Wednesday, 27 July 2011
Interventions for alopecia areata
No relief for Alopecia as yet
There is no evidence that any particular treatment for alopecia can guarantee long term benefit to the patients.
Alopecia areata is a condition where there is gradual hair loss in a particular area, as hair stops to re-grow there. This condition is also commonly known as baldness. Though any hair-bearing area can be affected, but it is most noticed on the scalp. This disease varies from person to person, which is why some people start balding in their early 20s. The number and size of bald patches varies from person to person. The characteristic patch of alopecia areata is usually round or oval, and is completely smooth and bald. Alopecia totalis is the loss of 100% of scalp hair. Alopecia universalis is the loss of 100% of body hair. The real reason behind the disease is not known so there is no definite cure for it yet. As baldness in men and women is on a rise, keeping an eye on the demand, supply of treatment for the disease is on a rise. Many treatments are available in the form of lotions, creams containing topical or oral corticosteroids, minoxidil, oils applied on the scalp, oral tablets, light based therapies. Though the consumption of the tablet causes side effects and the application of the creams can cause itchiness. It is still not known if the growth of hair shall persist after discontinuation of the treatment. At times hair re-grows completely within 1 year without any treatment.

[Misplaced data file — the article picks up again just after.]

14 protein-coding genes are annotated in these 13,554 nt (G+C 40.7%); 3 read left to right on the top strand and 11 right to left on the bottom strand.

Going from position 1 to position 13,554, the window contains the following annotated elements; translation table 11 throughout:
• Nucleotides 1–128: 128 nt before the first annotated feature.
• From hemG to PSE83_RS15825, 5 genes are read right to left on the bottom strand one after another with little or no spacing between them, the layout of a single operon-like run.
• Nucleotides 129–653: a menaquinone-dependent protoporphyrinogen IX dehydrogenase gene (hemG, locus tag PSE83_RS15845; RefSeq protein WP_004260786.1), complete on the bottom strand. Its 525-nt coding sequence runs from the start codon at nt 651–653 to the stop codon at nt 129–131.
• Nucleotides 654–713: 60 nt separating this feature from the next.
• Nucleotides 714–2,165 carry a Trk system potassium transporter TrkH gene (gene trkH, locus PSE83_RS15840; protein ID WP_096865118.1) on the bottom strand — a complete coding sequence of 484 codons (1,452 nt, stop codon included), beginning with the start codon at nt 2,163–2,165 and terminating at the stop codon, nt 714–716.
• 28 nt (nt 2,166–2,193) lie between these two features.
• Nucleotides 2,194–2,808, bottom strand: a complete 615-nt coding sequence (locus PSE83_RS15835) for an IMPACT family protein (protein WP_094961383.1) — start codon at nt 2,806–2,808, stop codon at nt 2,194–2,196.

540 people participated in 17 random treatments for alopecia. Only one study which compared the usage of two topical corticosteroids showed considerable short-term benefits. As the studies had not asked the participants to give their opinions, so it is still unknown if either of the participants had any hair growth or had improved quality of living post the treatments.